It makes the audience dislike the character. It makes the audience annoyed at the unfortunate events that follow. (“If only you hadn’t been so stupid!”)

Characters make mistakes though, right? Well, yes. Yet make sure they are the right kind of mistakes, and that the character has a good reason to do it.

There are two reasons why Hanzel’s mistake was badly done.

The first reason is that he didn’t have a motive, except greed. It goes hand-in-hand with the story that the siblings are peasants. Yet, they are well-dressed, and nothing about them being starved or hungry is mentioned. Nothing about them wanting sweets is implied. The only thing really mentioned is that they lost their father in the woods. From that view, Hanzel just ate the cupcake because he was a greedy kid who couldn’t resist…or for some reason didn’t pay attention when the Queen was talking. Either way, it doesn’t make you like him very much.

The second reason is that he eats the cupcake with almost no thought at all. We know that he heard the Queen’s warning. Yet, when they first come up to the ginger-bread house, he grabs for a candy. Gretel stops him of course. Then, he hesitates around the cupcake for a little bit, but Gretel isn’t looking, so he dives in a for a big bite.
Kid, could you at least be subtle? At least show some concern? That would have been better. If he had timidly dipped his finger in the icing, showing a struggle between him wanting the candy and obeying the Queen’s warning, it would have showed that he was thinking and that he was at least trying to do the right thing.

Summed up: When a character is going to goof up, give him a good reason and make him think it through. This should be done for the sanity of the audience.

Thank you all,

Alp out.






When I Found My Writing Voice

I have mentioned before on this blog my fantasy trilogy  Green Crows and White Creatures.  I am currently on the first draft of the third book, the Red Dream.

I just put up the titles and brief (very brief) synopsis on the sidebar. (Drew them myself. Very proud). Right now I don’t have a detailed synopsis of the trilogy, nor an excerpt ready to share. So I am going to share its story of how it came to be, and what I discovered.

It was back in the spring of my freshmen year of high school. It was late evening, and I was waiting for my sister to arrive back from the airport. My WIP (work-in-progress) at the time was another fantasy story, but I was stuck. I was bored. I decided to write a short story…something mysterious, like the beginning of the Curse of the Black Pearl.
Remember Into the Woods? I thought. Let’s put some weird white cows in it.

This is why when people ask me where I get my inspiration I draw a blank. It’s random and inconsistent.

That short story was a turning point for me as writer. That night I wrote faster and better than I had ever done before. It’s as if I grew up five years in one night. All my characters came to life. My dialogue was more natural. In one moment I had found my style and voice.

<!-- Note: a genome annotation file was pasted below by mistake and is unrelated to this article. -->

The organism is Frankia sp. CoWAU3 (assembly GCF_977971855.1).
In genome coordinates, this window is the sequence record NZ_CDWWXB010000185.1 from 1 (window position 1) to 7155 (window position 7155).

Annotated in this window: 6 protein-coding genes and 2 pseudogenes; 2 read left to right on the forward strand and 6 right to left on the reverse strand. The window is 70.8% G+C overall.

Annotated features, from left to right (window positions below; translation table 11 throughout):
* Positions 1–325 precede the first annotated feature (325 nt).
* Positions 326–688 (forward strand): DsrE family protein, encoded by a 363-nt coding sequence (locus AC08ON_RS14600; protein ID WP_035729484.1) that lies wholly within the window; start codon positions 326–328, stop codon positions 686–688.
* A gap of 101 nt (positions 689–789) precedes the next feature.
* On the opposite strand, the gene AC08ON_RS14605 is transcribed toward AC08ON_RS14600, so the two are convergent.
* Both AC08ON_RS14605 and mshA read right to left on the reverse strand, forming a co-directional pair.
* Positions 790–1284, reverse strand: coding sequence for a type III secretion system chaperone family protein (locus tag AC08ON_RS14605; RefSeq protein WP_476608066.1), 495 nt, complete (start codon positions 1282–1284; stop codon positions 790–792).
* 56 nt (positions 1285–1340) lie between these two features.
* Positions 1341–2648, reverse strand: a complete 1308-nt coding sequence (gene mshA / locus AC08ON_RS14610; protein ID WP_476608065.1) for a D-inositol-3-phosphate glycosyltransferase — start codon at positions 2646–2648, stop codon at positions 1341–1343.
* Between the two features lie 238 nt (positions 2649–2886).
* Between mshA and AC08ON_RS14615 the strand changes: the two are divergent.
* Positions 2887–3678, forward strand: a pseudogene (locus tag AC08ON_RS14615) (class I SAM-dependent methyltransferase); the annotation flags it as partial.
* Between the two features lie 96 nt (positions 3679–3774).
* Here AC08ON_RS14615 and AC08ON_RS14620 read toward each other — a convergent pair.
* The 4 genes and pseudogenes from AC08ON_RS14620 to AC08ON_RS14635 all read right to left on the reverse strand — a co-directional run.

I also found the story I had been looking for. Green Crows and White Creatures.

I think a lot of writers who like the Lord of the Rings have either tried or wanted to write something like it. Frankly, it’s impossible. It’s also cheating. I mean copying someone else’s work. That’s exactly what I had to figure out.
Before high school, in my infant days of writing, I worked on a fantasy epic. Classic high fantasy full of elves, dark lords, heroes, minions, quests, and important swords. Even though I had my own touches in it, nearly everything was of the style of Tolkien. I thought that if you wanted to create a fantasy world is had to be medieval. It had to have a language and a mythology. It had to have dark lords with heroic kings. And I loved the trilogy. I loved that type of story. I thought it was the greatest type of story. (Of course it is the greatest).

But I didn’t know why, and I didn’t till I started to work on Green Crows and White Creatures that spring night

The tipping point came a few days after I had started writing. I noticed that I could easily make it into a novel, instead of just a short story (or a trilogy, an over eager part of my mind whispered). And I discovered it was the fantasy trilogy that I had waited to come along.

It wasn’t the world itself that I wanted to write. It wasn’t the heroics or the quest. It was that the Lord of the Rings and the Hobbit are adventures. They are journeys that begin nondescriptly, and you have no idea what could be next.
That is how my story began. About one man, with a few questions, and an inkling to find answers. It starts all with Hugh Gallagher, on a dull rainy morning.

And boy does it get out of control after that.

As a side note, I have been writing without chapters. I think it’s going to be a problem, because my scenes range from 2 pages to 20 pages.


Now you know all about it. I hope to post an excerpt or something in the next few weeks.

(I’m also leaving for college next weekend.)


If you want to know anything more about Green Crows and White Creatures and the rest of the books, feel free to visit their pinterest boards. Just click on the titles on the sidebar.

Thank you all,

Alp out.


Series: The Ultimatum

I think we can all agree that writing a series is difficult. It has to be cohesive, yet each book must be new and exciting. It must be as good as the first book, and sometimes it needs to surpass it. The characters need to remain just as strong, but that doesn’t mean they can’t change and continue to develop.